Injuries Incurred on the Property of Attorneys: Who Do You Sue?

Injuries can happen anywhere, but when you twist an ankle or fall on the steps of a law firm filled with general attorneys, who do you sue? Can you sue for a personal injury when the person or persons are attorneys themselves? While you may feel daunted by the prospect, a serious injury incurred on any type of property is fair grounds for a lawsuit. If you just recently became injured on the grounds of a law firm, here is what you need to do and who you can sue.

Get Documentation on the Seriousness of Your Injuries

There is a world of difference between smacking a shoulder into a door and getting bruises versus falling down on an ice patch in front of a building and fracturing your hip or a couple of your vertebrae. When you are seriously hurt, you see a doctor and get x-rays and a diagnosis as well as treatment. This is the type of documentation you need for your case (if you have one).

Find Out Who Owns the Building and Property

Sometimes general attorneys operate out of a rented office space and the proprietor is responsible for groundskeeping and maintenance. If that is the case, then you will need to find out who the proprietor is and sue that person or company instead. If the general attorneys own the property and did not prevent the situation that caused your injuries, then you need to find out who the senior partners are and which one or ones have their names on the property deed. These are the people your personal injury attorney will file a suit against for your injuries.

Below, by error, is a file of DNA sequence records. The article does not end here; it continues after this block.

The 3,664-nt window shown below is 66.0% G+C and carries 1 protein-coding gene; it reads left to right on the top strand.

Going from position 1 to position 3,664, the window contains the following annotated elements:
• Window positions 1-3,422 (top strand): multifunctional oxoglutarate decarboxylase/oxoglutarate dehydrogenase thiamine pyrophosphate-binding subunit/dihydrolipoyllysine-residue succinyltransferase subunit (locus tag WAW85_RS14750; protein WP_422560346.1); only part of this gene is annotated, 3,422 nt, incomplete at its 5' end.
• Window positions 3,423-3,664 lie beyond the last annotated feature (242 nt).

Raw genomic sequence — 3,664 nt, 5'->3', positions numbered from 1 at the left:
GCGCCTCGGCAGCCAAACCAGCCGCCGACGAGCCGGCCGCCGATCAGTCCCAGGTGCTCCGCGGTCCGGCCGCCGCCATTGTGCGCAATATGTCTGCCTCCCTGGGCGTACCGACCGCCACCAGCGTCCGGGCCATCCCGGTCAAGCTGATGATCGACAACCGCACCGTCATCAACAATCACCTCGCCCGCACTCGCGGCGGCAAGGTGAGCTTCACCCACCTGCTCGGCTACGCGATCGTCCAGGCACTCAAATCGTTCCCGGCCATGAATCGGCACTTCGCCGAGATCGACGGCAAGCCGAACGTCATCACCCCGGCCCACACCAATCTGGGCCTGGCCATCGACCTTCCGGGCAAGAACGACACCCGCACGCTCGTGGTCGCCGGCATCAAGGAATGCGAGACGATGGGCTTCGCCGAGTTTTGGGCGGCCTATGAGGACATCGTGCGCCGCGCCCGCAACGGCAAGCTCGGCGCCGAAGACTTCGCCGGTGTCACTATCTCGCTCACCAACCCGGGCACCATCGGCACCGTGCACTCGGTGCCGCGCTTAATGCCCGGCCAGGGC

Continue to See Your Doctor for Any Follow-up Care You Will Need

Just because you have the initial documentation of your injuries does not mean your responsibilities in your case are over. You still need to take care of yourself and continue to see your doctor for any follow-up care and medicines to help you cope with pain. Documentation of your visits can be printed out in the doctor's office and then you can drop these documents off at your lawyer's office so that he or she can add them to your case file. If you received a concussion or broken bones that were severe enough to require physical therapy, your lawyer will want proof of those appointments as well because it will strengthen your case and your claim.

To get started with your case, contact a personal injury attorney from a firm like GSJones Law Group, P.S.